Monday, November 3, 2014

60th Anniversary Celebration of Anna Walinska's World Trip

At MCC, we always enjoy stories about interesting New Yorkers. Here’s one sent to us by MCC Board Member Rosina Rubin of Attitude NY (limousine company).

Anna Walinska, Paris, 1926
My late aunt Anna Walinska (1906-1997) was a woman before her time.

At the age of 19, she moved to Paris to study painting, lived around the corner from Gertrude Stein, and hung out with Poulenc and Schoenberg.

In the WPA era, she founded a gallery on 57th Street, gave Arshile Gorky his first New York City one-man show, danced at Town Hall to benefit the Spanish Loyalistas, and served as Assistant Creative Director of the Contemporary Art Pavillion at the 1939 New York World's Fair.

On November 15, 1954, she set out on a trip around the world ... by herself ... on prop planes.

It was a six-month journey of exploration and discovery, an experience that brought her deep personal inspiration and influenced her work for the remainder of her life.  She kept a diary of the trip, which now resides in the Smithsonian Archives of American Art.

To commemorate the 60th anniversary of this great adventure, I will be sharing some of the highlights of Anna Walinska's trip via Twitter @Walinska Art Follow us on Twitter, beginning November 15.
Please join me to celebrate Walinska's travels -- from New York City to Honolulu, Tokyo, Hong Kong, Bangkok, Burma, New Delhi, Karachi, Cyprus, Israel, Istanbul, Athens, Rome, Perugia, Florence, Venice, Pompei, Naples, Sorrento, Capri, Nice, Barcelona, Madrid, Toledo, Lisbon, and finally to Bermuda (where she noted in her diary that the single room rate at the Elbow Beach Surf Club ran from $14-$25).

By the time the trip was over, Anna Walinska had flown on five different airlines, painted a portrait of the Prime Minister of Burma, received a letter of introduction to the Prime Minister of India from the future Secretary General of the U.N., and made countless friends around the world.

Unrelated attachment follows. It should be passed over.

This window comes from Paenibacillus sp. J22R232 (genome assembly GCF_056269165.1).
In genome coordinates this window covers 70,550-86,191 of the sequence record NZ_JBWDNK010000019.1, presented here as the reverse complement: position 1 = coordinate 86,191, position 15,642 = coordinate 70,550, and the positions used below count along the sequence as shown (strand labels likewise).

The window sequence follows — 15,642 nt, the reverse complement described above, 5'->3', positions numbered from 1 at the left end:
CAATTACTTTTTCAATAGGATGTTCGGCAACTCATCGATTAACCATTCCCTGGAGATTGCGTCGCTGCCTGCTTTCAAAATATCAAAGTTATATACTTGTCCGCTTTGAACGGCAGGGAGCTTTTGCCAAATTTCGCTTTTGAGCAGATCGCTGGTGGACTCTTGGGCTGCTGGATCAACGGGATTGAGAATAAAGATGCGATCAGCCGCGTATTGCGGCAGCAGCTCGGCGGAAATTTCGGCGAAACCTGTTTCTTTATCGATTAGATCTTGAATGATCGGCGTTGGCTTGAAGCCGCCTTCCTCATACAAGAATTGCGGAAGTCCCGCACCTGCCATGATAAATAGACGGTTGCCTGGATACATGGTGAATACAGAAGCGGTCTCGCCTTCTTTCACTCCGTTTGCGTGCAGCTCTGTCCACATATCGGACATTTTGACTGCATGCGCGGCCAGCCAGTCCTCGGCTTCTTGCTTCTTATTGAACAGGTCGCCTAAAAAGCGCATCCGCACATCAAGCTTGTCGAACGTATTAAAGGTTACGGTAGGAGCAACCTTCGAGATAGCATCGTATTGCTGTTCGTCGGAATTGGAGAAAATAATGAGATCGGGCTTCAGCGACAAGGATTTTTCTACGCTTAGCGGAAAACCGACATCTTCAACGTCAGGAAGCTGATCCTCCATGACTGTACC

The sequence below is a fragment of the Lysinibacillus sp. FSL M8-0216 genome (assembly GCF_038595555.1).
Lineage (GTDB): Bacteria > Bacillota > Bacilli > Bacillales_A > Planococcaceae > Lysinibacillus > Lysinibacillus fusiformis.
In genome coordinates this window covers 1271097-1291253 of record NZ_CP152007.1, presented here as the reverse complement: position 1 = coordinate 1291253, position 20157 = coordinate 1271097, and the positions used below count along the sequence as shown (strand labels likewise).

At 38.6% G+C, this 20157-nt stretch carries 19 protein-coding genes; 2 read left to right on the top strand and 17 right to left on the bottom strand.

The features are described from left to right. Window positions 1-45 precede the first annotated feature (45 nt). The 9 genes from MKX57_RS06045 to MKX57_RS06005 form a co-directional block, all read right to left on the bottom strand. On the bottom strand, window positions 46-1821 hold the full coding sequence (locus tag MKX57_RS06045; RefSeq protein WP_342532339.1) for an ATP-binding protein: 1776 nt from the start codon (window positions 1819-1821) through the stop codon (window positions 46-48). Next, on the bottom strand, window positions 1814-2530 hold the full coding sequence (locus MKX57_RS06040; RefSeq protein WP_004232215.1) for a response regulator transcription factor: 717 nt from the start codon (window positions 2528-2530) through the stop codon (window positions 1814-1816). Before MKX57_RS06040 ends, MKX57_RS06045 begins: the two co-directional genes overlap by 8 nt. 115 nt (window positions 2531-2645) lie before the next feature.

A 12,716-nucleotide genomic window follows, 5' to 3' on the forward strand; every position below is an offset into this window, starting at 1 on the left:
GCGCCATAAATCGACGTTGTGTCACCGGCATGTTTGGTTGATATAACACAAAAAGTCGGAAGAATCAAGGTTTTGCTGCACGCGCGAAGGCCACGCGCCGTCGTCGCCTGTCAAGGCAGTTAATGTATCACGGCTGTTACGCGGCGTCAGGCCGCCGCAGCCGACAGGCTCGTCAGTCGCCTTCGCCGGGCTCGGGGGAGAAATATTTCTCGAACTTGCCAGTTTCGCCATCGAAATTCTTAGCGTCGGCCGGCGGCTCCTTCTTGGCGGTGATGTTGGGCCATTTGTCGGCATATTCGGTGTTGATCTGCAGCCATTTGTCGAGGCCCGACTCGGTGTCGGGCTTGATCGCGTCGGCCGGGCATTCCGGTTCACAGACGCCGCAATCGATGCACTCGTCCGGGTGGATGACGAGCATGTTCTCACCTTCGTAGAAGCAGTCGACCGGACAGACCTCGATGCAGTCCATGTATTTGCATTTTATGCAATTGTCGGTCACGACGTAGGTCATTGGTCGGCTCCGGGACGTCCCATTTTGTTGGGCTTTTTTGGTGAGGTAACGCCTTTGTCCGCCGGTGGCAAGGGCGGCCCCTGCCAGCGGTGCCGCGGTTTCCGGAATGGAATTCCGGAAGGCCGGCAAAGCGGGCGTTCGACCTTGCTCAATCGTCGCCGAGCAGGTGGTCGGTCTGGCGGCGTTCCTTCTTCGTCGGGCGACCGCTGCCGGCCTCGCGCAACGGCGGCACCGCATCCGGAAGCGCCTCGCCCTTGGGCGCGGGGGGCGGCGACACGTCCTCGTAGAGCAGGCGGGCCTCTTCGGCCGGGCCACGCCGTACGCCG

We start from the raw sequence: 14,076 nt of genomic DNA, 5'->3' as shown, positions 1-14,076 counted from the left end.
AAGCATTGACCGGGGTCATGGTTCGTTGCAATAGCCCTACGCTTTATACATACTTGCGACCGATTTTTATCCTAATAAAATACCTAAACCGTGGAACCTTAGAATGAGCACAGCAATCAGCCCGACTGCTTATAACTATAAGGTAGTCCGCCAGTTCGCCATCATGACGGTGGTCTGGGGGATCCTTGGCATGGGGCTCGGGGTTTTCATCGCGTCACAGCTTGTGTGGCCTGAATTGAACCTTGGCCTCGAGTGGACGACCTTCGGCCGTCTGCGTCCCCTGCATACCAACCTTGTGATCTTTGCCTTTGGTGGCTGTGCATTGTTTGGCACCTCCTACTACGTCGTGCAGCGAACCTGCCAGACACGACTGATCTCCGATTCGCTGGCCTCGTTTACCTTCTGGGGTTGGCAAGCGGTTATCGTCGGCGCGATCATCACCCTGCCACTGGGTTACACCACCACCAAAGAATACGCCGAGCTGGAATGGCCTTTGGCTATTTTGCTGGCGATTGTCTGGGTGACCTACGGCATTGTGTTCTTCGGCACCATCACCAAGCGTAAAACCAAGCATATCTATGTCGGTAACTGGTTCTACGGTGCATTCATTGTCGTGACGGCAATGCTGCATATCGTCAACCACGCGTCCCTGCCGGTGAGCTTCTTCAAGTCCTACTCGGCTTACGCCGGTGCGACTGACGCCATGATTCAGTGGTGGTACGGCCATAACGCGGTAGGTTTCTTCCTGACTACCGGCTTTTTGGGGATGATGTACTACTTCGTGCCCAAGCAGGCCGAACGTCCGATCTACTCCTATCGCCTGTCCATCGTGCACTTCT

Walinska's body of work spans nine decades, with the oldest known watercolor from 1918, painted during her studies as the Art Students League.  Over her lifetime, she created more than two thousand works on canvas and paper, including several hundred works on the theme of the Holocaust and a series inspired by the 17th century Japanese erotic Shunga prints, which she began at the age of 76.

Born in London in 1906 to Russian immigrants, Walinska was the daughter of labor leader Ossip Walinsky and sculptor-poet-activist Rosa Newman Walinska, who settled in New York in 1914.  During her lifetime, her work was most notably exhibited at a 1957 retrospective in New York at the Jewish Museum, and in numerous group shows organized by the American Federation of Modern Painters & Sculptors, the National Association of Women Artists, and the Silvermine Guild, as well as at the Metropolitan Museum of Art and the Museum of Modern Art.  Posthumously, her work has been shown in exhibitions from New York City to the Czech Republic.

Her work is included in numerous prestigious collections including the National Portrait Gallery, the National Museum of American Art, the National Museum of Women in the Arts, the Rose Art Museum at Brandeis University, the Jewish Museum, the Tel Aviv Museum of Art, the U.S. Holocaust Memorial Museum, Yad Vashem, the Magnes Museum, and the Zimmerli Museum at Rutgers.

I am excited to share with you the history of a fabulous woman, her life, and her work.  The celebration begins on Twitter @WalinskaArt Follow us on Twitteron November 15.
Portrait of AW by Arshile Gorky, 1937
Rosina Rubin
Atelier Anna Walinska
@WalinskaArt Follow us on Twitter
Anna Walinska, Self-Portrait, 1939
Walinska with Supreme Court Justice William O. Douglas and The Patriarch, Gres Gallery, Washington D.C., 1958

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